Too much oil in the system can be a problem, too; oil-saturated heat exchangers are inefficient at best, and flushing may be necessary if too much of the slippery stuff has been added. And if you aren’t sure whether the charge is right or not, the best way I know to determine if the right amount of refrigerant is present is to sniff it first with the analyzer, then recover it completely (which may require heating the engine compartment by running the engine with the hood closed if your shop is cold), and then recharge the system with the proper poundage. Recognize that refrigerant gets trapped in system oil and that when loose refrigerant is recovered, oil-trapped gas will bubble into the system and will need to be recovered as well, or else you may overcharge. Watch for that!

If the underhood info sticker is gone or ruined beyond reading, look the vehicle up to find out how much refrigerant is required. Most modern systems on cars take only a pound or so. Vans and SUVS take a bit more. But if you’ve been recovering and recharging the same one every few months, pay attention to how much oil is extracted during the recovery process and re-add the same amount; we’ve replaced compressors that were destroyed from lack of oil when the same shop recovered and recharged the same A/C several times rather than fixing the leak.

Speaking of oil, when replacing components, always check the shop manual for the proper amount of oil that needs to be added for each one. The compressor may or may not come charged with oil, so never assume anything. Read the papers that come in the compressor’s box to find out if oil is in there, and act accordingly. Oh, and by the way, it’s a good practice to stand the compressor on its nose for a few minutes before installing it. That allows the oil to move toward the front and lube the shaft seal, and we all know we should replace all O-rings and seals between lines and components.

Mechanical problems like these (balancer deterioration, bad compressor pulley bearing) can cause everything from a squealing belt with the A/C on to an engine that seems to be locked up. The A/C pulley is pretty big and with a good belt in place and tight, a locked up pulley bearing can keep the engine from turning at all.

If the threads gall during the wrenching process, you’ll need to replace both components, and when you’re performing pressure-and-juice service, don’t ever fail to check and then replace the orifice tube with one that’s the right color, because that’s how they’re coded. Trash on the orifice can be quite revealing, too, so be prepared to do a bit of service bay forensics to see if you can determine what happened. Rear A/C units typically have expansion valves even if the front unit is an orifice-accumulator system, and when you’re dealing with a tubed one, make sure the TXV’s sensor tube is firmly in contact with the suction line and wrapped with press tape.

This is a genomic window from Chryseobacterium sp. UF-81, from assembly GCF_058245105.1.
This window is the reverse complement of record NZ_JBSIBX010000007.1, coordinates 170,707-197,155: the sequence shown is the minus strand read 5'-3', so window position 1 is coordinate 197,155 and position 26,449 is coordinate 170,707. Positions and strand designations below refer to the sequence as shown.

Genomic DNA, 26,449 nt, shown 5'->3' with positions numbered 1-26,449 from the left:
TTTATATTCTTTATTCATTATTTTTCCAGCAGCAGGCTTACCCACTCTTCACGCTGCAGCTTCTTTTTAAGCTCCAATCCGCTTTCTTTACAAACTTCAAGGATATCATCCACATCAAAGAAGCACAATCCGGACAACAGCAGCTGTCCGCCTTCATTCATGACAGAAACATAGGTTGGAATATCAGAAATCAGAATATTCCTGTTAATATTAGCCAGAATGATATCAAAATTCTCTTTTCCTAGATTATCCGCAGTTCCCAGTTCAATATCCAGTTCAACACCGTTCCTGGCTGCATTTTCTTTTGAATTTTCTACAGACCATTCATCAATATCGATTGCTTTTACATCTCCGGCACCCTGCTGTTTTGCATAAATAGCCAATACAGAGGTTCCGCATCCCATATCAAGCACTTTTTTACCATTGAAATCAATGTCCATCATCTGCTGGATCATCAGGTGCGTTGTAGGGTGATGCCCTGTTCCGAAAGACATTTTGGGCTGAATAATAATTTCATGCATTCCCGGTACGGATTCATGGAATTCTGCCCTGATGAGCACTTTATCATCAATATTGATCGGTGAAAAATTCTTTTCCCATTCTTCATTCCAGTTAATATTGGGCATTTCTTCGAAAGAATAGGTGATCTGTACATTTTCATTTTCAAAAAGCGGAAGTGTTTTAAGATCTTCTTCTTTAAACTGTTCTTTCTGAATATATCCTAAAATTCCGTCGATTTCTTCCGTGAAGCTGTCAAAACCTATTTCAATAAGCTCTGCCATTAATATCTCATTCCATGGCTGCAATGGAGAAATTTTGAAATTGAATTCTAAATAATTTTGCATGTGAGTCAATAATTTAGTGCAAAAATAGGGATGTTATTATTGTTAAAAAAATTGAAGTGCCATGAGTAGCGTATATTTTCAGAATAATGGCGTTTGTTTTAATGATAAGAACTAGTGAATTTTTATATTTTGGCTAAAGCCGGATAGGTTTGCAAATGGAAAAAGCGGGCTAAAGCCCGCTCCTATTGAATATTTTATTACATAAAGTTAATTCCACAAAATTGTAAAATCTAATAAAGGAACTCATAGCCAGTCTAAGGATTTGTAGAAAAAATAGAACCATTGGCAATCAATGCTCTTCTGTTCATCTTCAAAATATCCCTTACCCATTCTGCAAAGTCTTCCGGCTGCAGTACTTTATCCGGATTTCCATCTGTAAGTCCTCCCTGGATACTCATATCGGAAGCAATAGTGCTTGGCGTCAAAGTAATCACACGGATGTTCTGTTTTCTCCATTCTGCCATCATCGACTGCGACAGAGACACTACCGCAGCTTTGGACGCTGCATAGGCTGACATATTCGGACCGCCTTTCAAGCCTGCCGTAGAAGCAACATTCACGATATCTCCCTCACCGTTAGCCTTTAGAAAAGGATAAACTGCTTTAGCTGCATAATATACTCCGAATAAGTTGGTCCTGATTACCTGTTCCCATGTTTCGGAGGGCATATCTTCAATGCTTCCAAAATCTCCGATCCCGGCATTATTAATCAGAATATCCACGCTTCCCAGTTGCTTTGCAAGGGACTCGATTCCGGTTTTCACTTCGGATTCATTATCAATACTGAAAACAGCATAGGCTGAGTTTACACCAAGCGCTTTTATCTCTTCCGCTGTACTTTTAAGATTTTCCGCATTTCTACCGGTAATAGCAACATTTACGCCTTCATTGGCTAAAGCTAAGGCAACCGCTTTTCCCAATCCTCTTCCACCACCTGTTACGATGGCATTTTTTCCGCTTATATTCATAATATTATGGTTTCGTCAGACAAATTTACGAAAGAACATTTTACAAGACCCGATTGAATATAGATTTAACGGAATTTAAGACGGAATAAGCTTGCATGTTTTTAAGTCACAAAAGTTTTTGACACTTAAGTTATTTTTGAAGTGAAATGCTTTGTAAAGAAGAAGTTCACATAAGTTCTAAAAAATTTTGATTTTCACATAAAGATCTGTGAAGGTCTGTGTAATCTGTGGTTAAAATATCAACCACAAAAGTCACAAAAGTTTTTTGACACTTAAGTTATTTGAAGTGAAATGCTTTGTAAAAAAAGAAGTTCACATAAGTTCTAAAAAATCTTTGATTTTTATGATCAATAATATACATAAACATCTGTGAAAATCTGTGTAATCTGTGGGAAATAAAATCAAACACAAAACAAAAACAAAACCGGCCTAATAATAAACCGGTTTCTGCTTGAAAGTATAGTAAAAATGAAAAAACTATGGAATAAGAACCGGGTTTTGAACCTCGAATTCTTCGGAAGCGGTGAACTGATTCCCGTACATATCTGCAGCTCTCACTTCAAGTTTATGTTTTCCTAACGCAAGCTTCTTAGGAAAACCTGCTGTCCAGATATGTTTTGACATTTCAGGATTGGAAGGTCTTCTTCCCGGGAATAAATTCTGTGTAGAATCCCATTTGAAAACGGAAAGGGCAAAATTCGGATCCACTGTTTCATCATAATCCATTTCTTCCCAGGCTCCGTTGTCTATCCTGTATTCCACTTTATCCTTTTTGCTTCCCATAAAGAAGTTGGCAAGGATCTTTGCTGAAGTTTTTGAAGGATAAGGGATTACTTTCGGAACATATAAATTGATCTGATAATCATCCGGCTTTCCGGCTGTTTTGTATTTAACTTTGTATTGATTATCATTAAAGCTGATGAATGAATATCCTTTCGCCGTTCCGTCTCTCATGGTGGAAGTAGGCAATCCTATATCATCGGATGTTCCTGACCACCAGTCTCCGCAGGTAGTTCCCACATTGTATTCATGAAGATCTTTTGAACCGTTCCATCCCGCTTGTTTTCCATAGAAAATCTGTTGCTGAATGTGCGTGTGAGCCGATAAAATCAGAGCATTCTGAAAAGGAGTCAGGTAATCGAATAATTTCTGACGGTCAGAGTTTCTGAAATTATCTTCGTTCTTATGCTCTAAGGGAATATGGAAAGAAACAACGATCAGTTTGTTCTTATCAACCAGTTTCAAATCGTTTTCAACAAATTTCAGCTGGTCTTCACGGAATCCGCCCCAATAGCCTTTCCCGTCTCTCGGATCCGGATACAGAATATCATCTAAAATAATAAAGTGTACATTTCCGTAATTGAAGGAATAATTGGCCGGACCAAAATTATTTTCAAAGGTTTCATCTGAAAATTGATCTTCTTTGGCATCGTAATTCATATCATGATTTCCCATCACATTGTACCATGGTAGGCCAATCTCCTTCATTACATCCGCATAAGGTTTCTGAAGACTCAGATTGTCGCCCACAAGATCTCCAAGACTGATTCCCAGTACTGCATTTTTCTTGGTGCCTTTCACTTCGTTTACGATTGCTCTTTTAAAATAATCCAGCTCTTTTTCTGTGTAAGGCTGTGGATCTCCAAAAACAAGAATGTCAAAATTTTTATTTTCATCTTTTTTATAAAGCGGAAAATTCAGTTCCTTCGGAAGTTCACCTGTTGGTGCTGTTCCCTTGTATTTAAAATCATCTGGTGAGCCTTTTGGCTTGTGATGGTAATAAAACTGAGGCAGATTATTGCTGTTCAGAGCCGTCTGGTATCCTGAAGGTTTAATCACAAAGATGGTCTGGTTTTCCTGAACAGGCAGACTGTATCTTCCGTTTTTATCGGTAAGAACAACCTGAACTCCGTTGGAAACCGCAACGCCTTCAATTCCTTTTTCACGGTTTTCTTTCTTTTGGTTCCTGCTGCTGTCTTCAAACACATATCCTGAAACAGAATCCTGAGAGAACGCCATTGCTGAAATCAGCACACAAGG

Electrical stuff

The A/C won’t work without electrical components, and while the PCM is typically the decision maker where clutch and condenser fan are concerned, some systems have an additional box that might be called an A/C amplifier. GM likes to call their box a “programmer” and on Automatic Climate Control systems, GM has called it a programmer ever since the late ’60s. Earlier Asian makes love to use the A/C control boxes, even if they don’t have Automatic Temp Control. The amplifier or programmer can be an issue, but pay attention to other modules that may be in the loop, because anomalies arise. Some might remember that I wrote about a 1998 Buick awhile back that had a faulty body control module (BCM). That BCM would talk to the scan tool but it was preventing the A/C from engaging, and for some reason it wouldn’t even let the PCM turn on the condenser fan – not ever, even with a blistering hot engine. Check the wire harness map for how the pressure cutout switches are wired, because you need to know.

Cooling fans tend to pull quite a bit of current even if they aren't faulty, and any resistance along the way can snowball into a meltdown — the A/C won't cool consistently without a consistently operable cooling fan.

If you suspect a burned out compressor clutch, simply remove the clutch relay, find the terminal that leads to the clutch coil, and use a low impedance test light (one that will draw some current) to see if you have a good path to ground through the clutch. If the wire is good to the compressor and the coil ground is solid, but you don’t see a light at the compressor clutch terminal, the coil is open, and it’s surprising how many times that scenario happens.  If you DO see a light, feed some power into that terminal and see if you hear the telltale click of the clutch.

You can replace the clutch and coil if the coil is burned out or the clutch is coming apart (and that happens), but that usually costs about 70 percent of what it costs to replace the compressor, so I always swap the whole thing when a coil dies, along with the accumulator or drier and orifice or expansion valve.  Go find some cold.  

Here's a poster I created that you can copy, print and display in your customer waiting area.